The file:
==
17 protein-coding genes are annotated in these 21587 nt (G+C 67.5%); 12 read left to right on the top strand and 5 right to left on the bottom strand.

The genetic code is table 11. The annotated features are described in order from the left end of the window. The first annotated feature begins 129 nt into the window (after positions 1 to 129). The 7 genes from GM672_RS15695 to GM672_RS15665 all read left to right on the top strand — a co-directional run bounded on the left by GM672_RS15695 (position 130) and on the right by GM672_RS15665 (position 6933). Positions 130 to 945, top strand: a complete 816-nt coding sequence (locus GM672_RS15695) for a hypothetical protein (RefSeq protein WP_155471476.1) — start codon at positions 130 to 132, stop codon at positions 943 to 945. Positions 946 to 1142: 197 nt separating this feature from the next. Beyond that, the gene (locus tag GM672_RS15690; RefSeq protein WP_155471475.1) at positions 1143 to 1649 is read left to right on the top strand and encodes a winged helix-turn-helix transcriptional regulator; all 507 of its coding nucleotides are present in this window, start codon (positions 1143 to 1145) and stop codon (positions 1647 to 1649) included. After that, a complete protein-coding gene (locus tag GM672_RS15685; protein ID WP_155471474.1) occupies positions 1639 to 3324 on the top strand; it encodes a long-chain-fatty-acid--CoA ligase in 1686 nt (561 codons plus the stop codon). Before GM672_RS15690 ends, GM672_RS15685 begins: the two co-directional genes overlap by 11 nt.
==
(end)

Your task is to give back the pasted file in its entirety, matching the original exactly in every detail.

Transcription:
17 protein-coding genes are annotated in these 21587 nt (G+C 67.5%); 12 read left to right on the top strand and 5 right to left on the bottom strand.

The genetic code is table 11. The annotated features are described in order from the left end of the window. The first annotated feature begins 129 nt into the window (after positions 1 to 129). The 7 genes from GM672_RS15695 to GM672_RS15665 all read left to right on the top strand — a co-directional run bounded on the left by GM672_RS15695 (position 130) and on the right by GM672_RS15665 (position 6933). Positions 130 to 945, top strand: a complete 816-nt coding sequence (locus GM672_RS15695) for a hypothetical protein (RefSeq protein WP_155471476.1) — start codon at positions 130 to 132, stop codon at positions 943 to 945. Positions 946 to 1142: 197 nt separating this feature from the next. Beyond that, the gene (locus tag GM672_RS15690; RefSeq protein WP_155471475.1) at positions 1143 to 1649 is read left to right on the top strand and encodes a winged helix-turn-helix transcriptional regulator; all 507 of its coding nucleotides are present in this window, start codon (positions 1143 to 1145) and stop codon (positions 1647 to 1649) included. After that, a complete protein-coding gene (locus tag GM672_RS15685; protein ID WP_155471474.1) occupies positions 1639 to 3324 on the top strand; it encodes a long-chain-fatty-acid--CoA ligase in 1686 nt (561 codons plus the stop codon). Before GM672_RS15690 ends, GM672_RS15685 begins: the two co-directional genes overlap by 11 nt.